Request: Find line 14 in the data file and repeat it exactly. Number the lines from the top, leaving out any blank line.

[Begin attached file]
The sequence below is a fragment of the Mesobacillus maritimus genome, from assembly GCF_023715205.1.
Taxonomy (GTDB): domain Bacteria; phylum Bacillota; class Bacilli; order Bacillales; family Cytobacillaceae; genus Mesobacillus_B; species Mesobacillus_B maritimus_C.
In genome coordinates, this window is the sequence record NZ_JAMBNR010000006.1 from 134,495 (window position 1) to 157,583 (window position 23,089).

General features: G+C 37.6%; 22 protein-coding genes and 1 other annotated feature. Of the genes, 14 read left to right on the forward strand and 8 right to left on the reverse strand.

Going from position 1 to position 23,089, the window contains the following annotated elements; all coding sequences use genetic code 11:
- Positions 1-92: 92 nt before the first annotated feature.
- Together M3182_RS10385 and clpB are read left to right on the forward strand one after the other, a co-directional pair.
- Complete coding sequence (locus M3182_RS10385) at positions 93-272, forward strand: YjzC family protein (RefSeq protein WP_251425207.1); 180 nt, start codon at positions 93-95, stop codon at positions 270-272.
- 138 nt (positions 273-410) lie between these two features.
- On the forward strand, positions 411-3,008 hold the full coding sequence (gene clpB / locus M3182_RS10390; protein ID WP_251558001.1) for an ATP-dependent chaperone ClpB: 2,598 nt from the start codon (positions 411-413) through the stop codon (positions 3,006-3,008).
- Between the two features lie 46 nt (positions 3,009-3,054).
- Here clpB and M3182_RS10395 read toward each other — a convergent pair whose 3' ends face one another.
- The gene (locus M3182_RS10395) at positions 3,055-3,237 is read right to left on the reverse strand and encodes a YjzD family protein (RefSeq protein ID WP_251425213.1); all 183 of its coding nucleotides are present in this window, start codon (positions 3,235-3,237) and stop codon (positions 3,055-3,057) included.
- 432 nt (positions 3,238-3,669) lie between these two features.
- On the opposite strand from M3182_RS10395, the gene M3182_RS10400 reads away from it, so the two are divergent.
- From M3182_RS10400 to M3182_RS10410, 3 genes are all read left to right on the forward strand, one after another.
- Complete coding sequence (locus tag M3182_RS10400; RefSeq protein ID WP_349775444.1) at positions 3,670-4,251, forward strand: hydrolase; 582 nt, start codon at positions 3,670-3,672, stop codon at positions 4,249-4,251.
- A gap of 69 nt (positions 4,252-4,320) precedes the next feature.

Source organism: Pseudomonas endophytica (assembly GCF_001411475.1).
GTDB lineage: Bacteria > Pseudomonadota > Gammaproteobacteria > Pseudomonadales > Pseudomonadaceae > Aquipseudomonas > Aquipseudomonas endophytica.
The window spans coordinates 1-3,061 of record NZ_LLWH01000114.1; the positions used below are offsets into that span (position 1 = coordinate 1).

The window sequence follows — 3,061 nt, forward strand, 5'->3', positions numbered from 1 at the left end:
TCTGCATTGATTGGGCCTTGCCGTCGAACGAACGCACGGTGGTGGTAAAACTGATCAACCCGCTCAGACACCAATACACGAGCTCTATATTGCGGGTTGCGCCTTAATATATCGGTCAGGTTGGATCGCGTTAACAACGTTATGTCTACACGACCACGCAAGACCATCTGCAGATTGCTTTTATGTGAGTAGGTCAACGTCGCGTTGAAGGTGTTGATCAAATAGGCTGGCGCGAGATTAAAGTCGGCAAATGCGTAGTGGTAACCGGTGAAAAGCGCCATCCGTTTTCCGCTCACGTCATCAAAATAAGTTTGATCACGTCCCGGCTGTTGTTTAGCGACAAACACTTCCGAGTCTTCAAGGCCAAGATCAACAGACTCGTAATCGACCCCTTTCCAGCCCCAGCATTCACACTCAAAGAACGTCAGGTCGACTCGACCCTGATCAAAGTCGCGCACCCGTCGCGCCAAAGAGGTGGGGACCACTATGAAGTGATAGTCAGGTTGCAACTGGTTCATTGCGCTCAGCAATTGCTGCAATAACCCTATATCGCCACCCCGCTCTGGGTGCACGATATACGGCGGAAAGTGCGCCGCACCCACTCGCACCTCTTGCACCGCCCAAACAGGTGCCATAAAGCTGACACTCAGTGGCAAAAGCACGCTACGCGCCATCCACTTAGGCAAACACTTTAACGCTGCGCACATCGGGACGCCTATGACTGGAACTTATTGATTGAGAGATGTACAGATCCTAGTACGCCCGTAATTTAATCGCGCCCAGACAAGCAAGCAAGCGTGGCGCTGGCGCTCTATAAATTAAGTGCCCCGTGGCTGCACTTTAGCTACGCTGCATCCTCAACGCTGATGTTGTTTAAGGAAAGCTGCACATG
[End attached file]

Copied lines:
- 432 nt (positions 3,238-3,669) lie between these two features.